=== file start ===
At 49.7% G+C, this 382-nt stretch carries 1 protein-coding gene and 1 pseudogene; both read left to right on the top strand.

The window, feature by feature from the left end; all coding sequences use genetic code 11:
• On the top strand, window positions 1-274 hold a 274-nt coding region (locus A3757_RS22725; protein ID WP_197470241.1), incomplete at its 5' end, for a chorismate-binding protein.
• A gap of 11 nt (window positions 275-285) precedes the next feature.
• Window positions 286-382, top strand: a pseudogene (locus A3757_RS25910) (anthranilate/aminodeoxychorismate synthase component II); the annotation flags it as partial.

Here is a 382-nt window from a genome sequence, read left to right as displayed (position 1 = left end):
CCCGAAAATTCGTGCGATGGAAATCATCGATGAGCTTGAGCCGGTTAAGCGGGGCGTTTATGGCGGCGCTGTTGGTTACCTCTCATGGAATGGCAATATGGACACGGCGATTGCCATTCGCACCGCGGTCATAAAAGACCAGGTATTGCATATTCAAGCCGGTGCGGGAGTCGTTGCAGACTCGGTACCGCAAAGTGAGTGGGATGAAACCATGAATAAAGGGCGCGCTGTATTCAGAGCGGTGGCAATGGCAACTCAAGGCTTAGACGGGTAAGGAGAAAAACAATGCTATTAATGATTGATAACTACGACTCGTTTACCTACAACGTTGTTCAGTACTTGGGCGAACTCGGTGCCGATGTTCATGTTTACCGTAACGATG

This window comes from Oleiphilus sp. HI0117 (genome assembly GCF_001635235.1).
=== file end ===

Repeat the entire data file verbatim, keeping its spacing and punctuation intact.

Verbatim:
At 49.7% G+C, this 382-nt stretch carries 1 protein-coding gene and 1 pseudogene; both read left to right on the top strand.

The window, feature by feature from the left end; all coding sequences use genetic code 11:
• On the top strand, window positions 1-274 hold a 274-nt coding region (locus A3757_RS22725; protein ID WP_197470241.1), incomplete at its 5' end, for a chorismate-binding protein.
• A gap of 11 nt (window positions 275-285) precedes the next feature.
• Window positions 286-382, top strand: a pseudogene (locus A3757_RS25910) (anthranilate/aminodeoxychorismate synthase component II); the annotation flags it as partial.

Here is a 382-nt window from a genome sequence, read left to right as displayed (position 1 = left end):
CCCGAAAATTCGTGCGATGGAAATCATCGATGAGCTTGAGCCGGTTAAGCGGGGCGTTTATGGCGGCGCTGTTGGTTACCTCTCATGGAATGGCAATATGGACACGGCGATTGCCATTCGCACCGCGGTCATAAAAGACCAGGTATTGCATATTCAAGCCGGTGCGGGAGTCGTTGCAGACTCGGTACCGCAAAGTGAGTGGGATGAAACCATGAATAAAGGGCGCGCTGTATTCAGAGCGGTGGCAATGGCAACTCAAGGCTTAGACGGGTAAGGAGAAAAACAATGCTATTAATGATTGATAACTACGACTCGTTTACCTACAACGTTGTTCAGTACTTGGGCGAACTCGGTGCCGATGTTCATGTTTACCGTAACGATG

This window comes from Oleiphilus sp. HI0117 (genome assembly GCF_001635235.1).